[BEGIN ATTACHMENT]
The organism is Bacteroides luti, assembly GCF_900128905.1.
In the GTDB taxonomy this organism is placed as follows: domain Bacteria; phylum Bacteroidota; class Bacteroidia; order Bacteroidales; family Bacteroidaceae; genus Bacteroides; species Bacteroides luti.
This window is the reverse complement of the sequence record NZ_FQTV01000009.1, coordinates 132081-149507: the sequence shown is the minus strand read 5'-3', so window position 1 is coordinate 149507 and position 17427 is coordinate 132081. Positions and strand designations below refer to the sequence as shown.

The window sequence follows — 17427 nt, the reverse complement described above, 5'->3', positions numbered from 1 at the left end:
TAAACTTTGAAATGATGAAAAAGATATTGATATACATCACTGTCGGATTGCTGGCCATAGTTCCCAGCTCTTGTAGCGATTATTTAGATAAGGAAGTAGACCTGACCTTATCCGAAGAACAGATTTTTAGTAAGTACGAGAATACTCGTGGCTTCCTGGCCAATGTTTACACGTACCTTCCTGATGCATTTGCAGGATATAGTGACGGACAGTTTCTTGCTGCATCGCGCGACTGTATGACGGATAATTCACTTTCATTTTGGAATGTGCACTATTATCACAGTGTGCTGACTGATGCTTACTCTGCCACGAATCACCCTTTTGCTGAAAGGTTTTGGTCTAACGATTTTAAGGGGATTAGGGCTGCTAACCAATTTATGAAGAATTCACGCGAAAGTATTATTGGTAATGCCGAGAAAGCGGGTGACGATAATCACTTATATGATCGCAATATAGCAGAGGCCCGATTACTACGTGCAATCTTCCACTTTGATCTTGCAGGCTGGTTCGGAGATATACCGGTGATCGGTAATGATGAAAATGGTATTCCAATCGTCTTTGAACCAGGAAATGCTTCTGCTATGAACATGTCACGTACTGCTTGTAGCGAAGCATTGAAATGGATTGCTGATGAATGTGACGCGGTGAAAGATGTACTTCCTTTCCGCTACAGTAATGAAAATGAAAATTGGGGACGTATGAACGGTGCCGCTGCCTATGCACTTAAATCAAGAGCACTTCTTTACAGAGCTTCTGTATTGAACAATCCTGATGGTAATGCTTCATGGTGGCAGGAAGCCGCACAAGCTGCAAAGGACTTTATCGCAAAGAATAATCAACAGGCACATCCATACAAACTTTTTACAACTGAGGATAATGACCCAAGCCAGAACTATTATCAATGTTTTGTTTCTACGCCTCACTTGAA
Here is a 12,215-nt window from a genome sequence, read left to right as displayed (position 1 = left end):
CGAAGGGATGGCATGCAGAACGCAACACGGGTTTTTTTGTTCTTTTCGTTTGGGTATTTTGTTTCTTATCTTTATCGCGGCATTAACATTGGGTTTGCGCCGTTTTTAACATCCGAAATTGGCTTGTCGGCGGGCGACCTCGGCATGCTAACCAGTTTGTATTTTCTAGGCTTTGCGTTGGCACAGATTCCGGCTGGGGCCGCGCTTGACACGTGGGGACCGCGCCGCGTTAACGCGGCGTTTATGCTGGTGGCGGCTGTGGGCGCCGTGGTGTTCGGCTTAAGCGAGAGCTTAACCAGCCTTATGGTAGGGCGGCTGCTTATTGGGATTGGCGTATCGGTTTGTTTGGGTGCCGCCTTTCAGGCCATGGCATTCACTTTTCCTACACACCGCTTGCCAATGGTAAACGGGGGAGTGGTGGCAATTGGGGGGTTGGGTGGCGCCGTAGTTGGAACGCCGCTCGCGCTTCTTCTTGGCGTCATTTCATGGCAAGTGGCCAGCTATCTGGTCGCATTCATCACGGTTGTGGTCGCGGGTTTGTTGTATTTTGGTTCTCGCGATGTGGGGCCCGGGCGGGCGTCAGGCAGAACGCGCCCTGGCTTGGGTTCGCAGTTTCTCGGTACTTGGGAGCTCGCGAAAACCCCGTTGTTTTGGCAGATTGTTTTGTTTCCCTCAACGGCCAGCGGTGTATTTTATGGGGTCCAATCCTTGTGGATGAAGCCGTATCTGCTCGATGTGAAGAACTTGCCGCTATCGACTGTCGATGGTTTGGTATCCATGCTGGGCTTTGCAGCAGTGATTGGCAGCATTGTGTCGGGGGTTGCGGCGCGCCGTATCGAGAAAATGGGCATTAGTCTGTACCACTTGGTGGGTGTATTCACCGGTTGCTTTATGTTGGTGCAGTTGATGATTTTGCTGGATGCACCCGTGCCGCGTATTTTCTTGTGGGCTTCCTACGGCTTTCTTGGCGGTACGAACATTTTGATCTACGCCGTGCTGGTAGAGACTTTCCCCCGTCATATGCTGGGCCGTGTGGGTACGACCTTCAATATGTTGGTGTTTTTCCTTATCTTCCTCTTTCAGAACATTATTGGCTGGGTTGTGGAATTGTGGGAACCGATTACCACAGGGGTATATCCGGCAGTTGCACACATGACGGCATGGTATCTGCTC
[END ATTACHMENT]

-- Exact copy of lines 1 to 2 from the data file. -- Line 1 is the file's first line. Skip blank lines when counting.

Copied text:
The organism is Bacteroides luti, assembly GCF_900128905.1.
In the GTDB taxonomy this organism is placed as follows: domain Bacteria; phylum Bacteroidota; class Bacteroidia; order Bacteroidales; family Bacteroidaceae; genus Bacteroides; species Bacteroides luti.